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One of the most common causes of slow performance is not having an environment that is optimized for analytical workloads. This includes the infrastructure upon which you deploy, as well as the databases you are using to report from.
There are four key areas of data performance that fall under data optimization:
Ensure that the hardware you have deployed is appropriate for your use case and concurrent user volumes. This information should be readily available from your database provider. Yellowfin minimum server specifications are located here.
It is recommended you separate servers for your BI and analytics front-end from your database layer.
Ensure the database you select for storing your analytical data is fit for purpose. Databases such as MySQL or SQLServer are more appropriate for transactional database use cases than for analytical ones, as an example.
If you need to analyze very large amounts of data at a granular level, then you should ensure you use a database designed for that specific workload – Exasol, Redshift, Snowflake, etc.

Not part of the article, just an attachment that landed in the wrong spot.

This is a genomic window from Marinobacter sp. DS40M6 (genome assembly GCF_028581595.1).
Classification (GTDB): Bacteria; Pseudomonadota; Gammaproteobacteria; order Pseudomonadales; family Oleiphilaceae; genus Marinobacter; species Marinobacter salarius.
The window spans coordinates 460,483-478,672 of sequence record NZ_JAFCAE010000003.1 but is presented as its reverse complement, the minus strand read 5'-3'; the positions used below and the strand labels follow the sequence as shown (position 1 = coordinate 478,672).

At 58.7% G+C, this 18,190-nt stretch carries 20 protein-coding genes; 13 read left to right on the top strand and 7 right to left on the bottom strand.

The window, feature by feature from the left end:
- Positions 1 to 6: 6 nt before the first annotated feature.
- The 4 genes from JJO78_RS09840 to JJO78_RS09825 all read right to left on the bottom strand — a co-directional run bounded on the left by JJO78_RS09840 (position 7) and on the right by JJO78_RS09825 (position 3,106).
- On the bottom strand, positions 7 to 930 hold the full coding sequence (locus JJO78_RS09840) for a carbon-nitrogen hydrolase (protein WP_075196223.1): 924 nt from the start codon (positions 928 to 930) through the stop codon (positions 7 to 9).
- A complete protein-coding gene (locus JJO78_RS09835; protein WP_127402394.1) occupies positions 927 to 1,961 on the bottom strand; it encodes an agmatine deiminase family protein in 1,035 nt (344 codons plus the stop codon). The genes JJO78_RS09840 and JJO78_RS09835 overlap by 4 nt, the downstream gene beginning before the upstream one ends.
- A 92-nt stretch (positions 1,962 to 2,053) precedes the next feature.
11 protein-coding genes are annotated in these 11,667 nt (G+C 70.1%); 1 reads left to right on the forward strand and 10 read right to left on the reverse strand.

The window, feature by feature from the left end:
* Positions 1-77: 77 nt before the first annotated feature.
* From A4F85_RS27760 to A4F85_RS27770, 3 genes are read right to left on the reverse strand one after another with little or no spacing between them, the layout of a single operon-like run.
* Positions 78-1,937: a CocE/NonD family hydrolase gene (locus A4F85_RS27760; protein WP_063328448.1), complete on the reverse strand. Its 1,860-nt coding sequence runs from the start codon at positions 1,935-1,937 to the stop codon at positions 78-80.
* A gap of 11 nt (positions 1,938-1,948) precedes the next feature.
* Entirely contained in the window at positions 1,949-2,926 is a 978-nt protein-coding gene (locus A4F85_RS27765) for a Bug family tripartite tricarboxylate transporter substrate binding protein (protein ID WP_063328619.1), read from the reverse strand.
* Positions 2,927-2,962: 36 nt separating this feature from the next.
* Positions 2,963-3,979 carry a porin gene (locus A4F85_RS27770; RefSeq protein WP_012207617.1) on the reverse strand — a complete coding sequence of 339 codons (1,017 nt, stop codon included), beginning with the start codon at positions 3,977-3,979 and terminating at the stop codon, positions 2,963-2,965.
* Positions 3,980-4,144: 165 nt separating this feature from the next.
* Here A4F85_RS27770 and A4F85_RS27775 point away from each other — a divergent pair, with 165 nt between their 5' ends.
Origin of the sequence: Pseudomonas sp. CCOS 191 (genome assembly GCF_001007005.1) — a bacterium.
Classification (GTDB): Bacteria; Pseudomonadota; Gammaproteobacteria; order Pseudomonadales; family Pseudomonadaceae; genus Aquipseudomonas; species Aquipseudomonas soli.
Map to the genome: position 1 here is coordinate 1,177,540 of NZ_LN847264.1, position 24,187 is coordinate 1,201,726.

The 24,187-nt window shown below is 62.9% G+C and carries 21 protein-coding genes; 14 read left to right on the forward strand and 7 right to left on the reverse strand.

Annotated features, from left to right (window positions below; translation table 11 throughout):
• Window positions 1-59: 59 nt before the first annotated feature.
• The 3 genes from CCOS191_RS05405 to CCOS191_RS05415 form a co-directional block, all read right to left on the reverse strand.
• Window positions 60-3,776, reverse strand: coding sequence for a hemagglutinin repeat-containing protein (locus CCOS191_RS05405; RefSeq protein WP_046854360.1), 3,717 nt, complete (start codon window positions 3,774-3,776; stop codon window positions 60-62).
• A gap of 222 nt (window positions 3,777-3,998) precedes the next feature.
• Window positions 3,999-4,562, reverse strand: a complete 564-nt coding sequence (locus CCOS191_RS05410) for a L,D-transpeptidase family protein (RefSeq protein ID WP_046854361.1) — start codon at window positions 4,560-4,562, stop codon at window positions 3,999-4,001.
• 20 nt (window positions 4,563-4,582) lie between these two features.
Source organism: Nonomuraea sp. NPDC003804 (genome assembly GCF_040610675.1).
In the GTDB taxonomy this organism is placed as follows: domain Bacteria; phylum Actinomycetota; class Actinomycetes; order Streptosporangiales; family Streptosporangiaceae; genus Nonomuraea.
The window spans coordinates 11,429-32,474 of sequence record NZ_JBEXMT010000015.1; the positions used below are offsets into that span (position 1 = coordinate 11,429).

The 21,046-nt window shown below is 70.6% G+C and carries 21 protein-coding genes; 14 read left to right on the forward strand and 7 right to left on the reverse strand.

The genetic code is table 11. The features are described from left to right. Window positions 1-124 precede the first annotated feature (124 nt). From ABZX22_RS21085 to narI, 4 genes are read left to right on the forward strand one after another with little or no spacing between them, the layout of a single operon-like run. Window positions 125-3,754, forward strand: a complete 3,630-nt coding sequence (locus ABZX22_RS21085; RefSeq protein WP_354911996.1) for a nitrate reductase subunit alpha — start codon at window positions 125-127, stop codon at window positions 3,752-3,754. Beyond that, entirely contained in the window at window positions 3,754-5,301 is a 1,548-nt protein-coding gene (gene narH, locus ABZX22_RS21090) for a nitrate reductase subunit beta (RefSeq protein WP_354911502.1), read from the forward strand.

Check the data model – the table structure in which your data is stored – is optimized for the queries you wish to run. Often databases have been designed to optimize transactional workloads, which means they are great for running an app, but poor for running reports. Simply connecting to your transactional app to run reports, directly from the source, may not be ideal.
You should consider extracting your data from a transactional database and moving it into a database with data structures designed for querying.
Also consider table structure, join complexity and primary/foreign keys. If your data model is overly complicated, and or not indexed appropriately, the workload of the database will increase.
Increase performance by limiting the amount of data that is available for querying. There are two primary methods of doing this:
Deciding what data to limit is driven by the analytical needs of the business. When planning dashboards and reports, include reference to the period for which you need to enable analysis.
Generally, as a rule of thumb, a minimum of 13 months’ data is required to provide a user with the ability to understand trends in their data. Ideally for trend analysis, the ability to go back 3 years would be preferable. If the data is only to be used for day-to-day operational decision-making, the timeframe would much be shorter.
Limiting date is simple and retains a high level of granularity, but limits the span of trends that can be analyzed. Aggregating data on the other hand, reduces the level of granularity, but enables you to keep a longer span of dates.